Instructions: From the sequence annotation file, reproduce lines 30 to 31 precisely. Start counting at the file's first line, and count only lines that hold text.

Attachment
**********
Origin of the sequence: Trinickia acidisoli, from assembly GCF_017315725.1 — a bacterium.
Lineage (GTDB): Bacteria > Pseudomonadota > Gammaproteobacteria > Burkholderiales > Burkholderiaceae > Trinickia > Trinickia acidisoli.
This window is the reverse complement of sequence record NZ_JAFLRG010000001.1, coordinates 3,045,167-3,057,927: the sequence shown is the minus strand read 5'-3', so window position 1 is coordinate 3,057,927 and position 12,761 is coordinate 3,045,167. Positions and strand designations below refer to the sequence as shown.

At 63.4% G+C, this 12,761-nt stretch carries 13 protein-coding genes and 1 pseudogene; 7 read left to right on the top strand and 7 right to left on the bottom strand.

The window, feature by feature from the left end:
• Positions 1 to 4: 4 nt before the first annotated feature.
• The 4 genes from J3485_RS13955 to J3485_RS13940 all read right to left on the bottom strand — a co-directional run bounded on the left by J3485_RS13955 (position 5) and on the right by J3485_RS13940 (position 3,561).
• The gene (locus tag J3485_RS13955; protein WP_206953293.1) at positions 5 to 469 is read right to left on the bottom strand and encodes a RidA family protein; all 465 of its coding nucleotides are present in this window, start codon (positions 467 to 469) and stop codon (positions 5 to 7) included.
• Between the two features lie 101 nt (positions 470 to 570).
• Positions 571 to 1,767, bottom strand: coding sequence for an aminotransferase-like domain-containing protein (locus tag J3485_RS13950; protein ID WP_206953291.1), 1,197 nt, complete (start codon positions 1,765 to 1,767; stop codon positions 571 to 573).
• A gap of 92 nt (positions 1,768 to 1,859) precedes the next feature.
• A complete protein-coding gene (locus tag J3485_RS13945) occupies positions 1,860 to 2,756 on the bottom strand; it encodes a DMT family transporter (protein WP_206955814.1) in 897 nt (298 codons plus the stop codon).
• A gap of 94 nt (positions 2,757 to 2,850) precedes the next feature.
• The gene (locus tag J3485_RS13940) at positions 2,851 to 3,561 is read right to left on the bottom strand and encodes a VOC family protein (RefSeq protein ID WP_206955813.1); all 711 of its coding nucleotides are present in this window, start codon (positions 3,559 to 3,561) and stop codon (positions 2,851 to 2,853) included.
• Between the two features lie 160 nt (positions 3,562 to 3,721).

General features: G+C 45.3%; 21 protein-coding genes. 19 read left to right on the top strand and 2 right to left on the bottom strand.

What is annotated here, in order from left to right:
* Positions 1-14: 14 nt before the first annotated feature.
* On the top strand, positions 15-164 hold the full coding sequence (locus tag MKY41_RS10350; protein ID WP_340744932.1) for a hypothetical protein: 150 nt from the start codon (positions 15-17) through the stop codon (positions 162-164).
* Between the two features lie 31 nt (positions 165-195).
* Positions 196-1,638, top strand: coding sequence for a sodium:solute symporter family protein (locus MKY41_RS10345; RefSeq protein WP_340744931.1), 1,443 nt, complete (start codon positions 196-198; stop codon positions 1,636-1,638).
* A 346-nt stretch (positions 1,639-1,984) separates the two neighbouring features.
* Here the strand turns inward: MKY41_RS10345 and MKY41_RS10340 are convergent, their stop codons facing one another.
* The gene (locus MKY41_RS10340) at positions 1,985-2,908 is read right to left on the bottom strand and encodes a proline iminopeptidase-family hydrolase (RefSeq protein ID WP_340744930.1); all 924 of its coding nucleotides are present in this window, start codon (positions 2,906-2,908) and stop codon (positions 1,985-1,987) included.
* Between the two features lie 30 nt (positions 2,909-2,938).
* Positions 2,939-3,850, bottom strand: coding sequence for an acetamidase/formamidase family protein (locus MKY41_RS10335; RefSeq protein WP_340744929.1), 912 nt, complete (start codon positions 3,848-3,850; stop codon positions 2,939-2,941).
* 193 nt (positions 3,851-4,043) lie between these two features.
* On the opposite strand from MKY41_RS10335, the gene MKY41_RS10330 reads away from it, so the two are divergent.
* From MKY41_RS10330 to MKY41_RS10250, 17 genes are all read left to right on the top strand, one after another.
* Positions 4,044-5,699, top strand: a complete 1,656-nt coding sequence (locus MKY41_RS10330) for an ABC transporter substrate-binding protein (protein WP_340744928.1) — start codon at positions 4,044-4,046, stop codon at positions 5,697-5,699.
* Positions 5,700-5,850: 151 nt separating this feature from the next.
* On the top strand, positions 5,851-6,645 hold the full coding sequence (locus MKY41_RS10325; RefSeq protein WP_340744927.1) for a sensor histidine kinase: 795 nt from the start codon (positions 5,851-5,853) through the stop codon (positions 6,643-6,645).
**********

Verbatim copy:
* Positions 4,044-5,699, top strand: a complete 1,656-nt coding sequence (locus MKY41_RS10330) for an ABC transporter substrate-binding protein (protein WP_340744928.1) — start codon at positions 4,044-4,046, stop codon at positions 5,697-5,699.
* Positions 5,700-5,850: 151 nt separating this feature from the next.